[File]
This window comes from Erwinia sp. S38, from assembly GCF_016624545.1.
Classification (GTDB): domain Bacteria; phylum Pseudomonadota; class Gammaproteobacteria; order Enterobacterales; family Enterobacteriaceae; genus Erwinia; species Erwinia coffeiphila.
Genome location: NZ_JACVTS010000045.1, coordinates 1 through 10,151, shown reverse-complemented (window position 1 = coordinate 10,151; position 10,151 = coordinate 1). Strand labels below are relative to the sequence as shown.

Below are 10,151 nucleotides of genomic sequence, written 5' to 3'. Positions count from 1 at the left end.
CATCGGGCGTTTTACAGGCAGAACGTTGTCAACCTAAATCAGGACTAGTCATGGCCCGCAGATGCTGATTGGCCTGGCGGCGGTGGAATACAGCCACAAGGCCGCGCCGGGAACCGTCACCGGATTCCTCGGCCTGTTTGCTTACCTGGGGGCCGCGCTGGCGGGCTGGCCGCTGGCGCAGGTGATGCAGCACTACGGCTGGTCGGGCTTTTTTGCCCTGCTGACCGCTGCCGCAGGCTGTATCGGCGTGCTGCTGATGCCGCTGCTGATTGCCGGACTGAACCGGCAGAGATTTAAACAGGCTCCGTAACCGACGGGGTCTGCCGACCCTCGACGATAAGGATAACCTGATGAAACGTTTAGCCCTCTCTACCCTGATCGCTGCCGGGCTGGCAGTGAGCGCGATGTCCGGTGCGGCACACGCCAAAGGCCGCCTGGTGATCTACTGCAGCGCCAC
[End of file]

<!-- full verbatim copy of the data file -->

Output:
This window comes from Erwinia sp. S38, from assembly GCF_016624545.1.
Classification (GTDB): domain Bacteria; phylum Pseudomonadota; class Gammaproteobacteria; order Enterobacterales; family Enterobacteriaceae; genus Erwinia; species Erwinia coffeiphila.
Genome location: NZ_JACVTS010000045.1, coordinates 1 through 10,151, shown reverse-complemented (window position 1 = coordinate 10,151; position 10,151 = coordinate 1). Strand labels below are relative to the sequence as shown.

Below are 10,151 nucleotides of genomic sequence, written 5' to 3'. Positions count from 1 at the left end.
CATCGGGCGTTTTACAGGCAGAACGTTGTCAACCTAAATCAGGACTAGTCATGGCCCGCAGATGCTGATTGGCCTGGCGGCGGTGGAATACAGCCACAAGGCCGCGCCGGGAACCGTCACCGGATTCCTCGGCCTGTTTGCTTACCTGGGGGCCGCGCTGGCGGGCTGGCCGCTGGCGCAGGTGATGCAGCACTACGGCTGGTCGGGCTTTTTTGCCCTGCTGACCGCTGCCGCAGGCTGTATCGGCGTGCTGCTGATGCCGCTGCTGATTGCCGGACTGAACCGGCAGAGATTTAAACAGGCTCCGTAACCGACGGGGTCTGCCGACCCTCGACGATAAGGATAACCTGATGAAACGTTTAGCCCTCTCTACCCTGATCGCTGCCGGGCTGGCAGTGAGCGCGATGTCCGGTGCGGCACACGCCAAAGGCCGCCTGGTGATCTACTGCAGCGCCAC